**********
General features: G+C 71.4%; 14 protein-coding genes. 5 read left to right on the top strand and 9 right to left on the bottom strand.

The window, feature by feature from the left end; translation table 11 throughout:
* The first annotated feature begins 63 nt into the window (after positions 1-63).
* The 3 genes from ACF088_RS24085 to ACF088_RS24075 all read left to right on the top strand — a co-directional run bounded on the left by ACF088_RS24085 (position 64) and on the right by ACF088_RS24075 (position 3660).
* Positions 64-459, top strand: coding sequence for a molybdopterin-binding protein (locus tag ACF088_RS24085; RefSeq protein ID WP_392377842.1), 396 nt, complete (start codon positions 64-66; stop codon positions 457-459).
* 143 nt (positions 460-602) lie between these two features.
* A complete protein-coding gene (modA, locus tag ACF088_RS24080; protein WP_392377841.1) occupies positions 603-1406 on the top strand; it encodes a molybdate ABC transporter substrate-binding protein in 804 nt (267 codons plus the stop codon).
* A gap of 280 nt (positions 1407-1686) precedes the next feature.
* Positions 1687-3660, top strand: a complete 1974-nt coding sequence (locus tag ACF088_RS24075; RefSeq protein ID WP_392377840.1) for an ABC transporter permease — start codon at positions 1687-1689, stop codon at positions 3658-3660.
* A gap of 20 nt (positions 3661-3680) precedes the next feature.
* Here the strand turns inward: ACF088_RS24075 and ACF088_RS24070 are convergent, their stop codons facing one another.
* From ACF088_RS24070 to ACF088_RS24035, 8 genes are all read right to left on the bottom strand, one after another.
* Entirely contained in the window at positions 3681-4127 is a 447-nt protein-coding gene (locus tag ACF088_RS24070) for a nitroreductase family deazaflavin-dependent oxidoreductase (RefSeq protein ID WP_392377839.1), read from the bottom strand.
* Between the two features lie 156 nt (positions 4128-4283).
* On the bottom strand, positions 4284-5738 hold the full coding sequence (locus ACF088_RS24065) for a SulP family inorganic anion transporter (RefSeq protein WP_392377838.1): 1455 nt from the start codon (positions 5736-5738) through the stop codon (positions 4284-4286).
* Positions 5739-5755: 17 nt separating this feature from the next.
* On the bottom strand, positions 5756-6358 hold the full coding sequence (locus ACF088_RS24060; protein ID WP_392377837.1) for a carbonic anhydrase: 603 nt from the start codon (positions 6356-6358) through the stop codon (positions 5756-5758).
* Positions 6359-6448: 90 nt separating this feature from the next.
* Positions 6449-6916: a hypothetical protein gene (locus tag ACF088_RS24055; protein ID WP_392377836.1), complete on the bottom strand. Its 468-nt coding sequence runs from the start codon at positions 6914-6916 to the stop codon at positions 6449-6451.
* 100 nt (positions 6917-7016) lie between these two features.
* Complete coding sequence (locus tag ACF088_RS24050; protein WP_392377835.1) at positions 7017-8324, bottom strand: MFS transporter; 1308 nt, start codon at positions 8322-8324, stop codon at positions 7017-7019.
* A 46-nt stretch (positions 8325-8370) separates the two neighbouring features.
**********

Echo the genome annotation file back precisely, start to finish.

General features: G+C 71.4%; 14 protein-coding genes. 5 read left to right on the top strand and 9 right to left on the bottom strand.

The window, feature by feature from the left end; translation table 11 throughout:
* The first annotated feature begins 63 nt into the window (after positions 1-63).
* The 3 genes from ACF088_RS24085 to ACF088_RS24075 all read left to right on the top strand — a co-directional run bounded on the left by ACF088_RS24085 (position 64) and on the right by ACF088_RS24075 (position 3660).
* Positions 64-459, top strand: coding sequence for a molybdopterin-binding protein (locus tag ACF088_RS24085; RefSeq protein ID WP_392377842.1), 396 nt, complete (start codon positions 64-66; stop codon positions 457-459).
* 143 nt (positions 460-602) lie between these two features.
* A complete protein-coding gene (modA, locus tag ACF088_RS24080; protein WP_392377841.1) occupies positions 603-1406 on the top strand; it encodes a molybdate ABC transporter substrate-binding protein in 804 nt (267 codons plus the stop codon).
* A gap of 280 nt (positions 1407-1686) precedes the next feature.
* Positions 1687-3660, top strand: a complete 1974-nt coding sequence (locus tag ACF088_RS24075; RefSeq protein ID WP_392377840.1) for an ABC transporter permease — start codon at positions 1687-1689, stop codon at positions 3658-3660.
* A gap of 20 nt (positions 3661-3680) precedes the next feature.
* Here the strand turns inward: ACF088_RS24075 and ACF088_RS24070 are convergent, their stop codons facing one another.
* From ACF088_RS24070 to ACF088_RS24035, 8 genes are all read right to left on the bottom strand, one after another.
* Entirely contained in the window at positions 3681-4127 is a 447-nt protein-coding gene (locus tag ACF088_RS24070) for a nitroreductase family deazaflavin-dependent oxidoreductase (RefSeq protein ID WP_392377839.1), read from the bottom strand.
* Between the two features lie 156 nt (positions 4128-4283).
* On the bottom strand, positions 4284-5738 hold the full coding sequence (locus ACF088_RS24065) for a SulP family inorganic anion transporter (RefSeq protein WP_392377838.1): 1455 nt from the start codon (positions 5736-5738) through the stop codon (positions 4284-4286).
* Positions 5739-5755: 17 nt separating this feature from the next.
* On the bottom strand, positions 5756-6358 hold the full coding sequence (locus ACF088_RS24060; protein ID WP_392377837.1) for a carbonic anhydrase: 603 nt from the start codon (positions 6356-6358) through the stop codon (positions 5756-5758).
* Positions 6359-6448: 90 nt separating this feature from the next.
* Positions 6449-6916: a hypothetical protein gene (locus tag ACF088_RS24055; protein ID WP_392377836.1), complete on the bottom strand. Its 468-nt coding sequence runs from the start codon at positions 6914-6916 to the stop codon at positions 6449-6451.
* 100 nt (positions 6917-7016) lie between these two features.
* Complete coding sequence (locus tag ACF088_RS24050; protein WP_392377835.1) at positions 7017-8324, bottom strand: MFS transporter; 1308 nt, start codon at positions 8322-8324, stop codon at positions 7017-7019.
* A 46-nt stretch (positions 8325-8370) separates the two neighbouring features.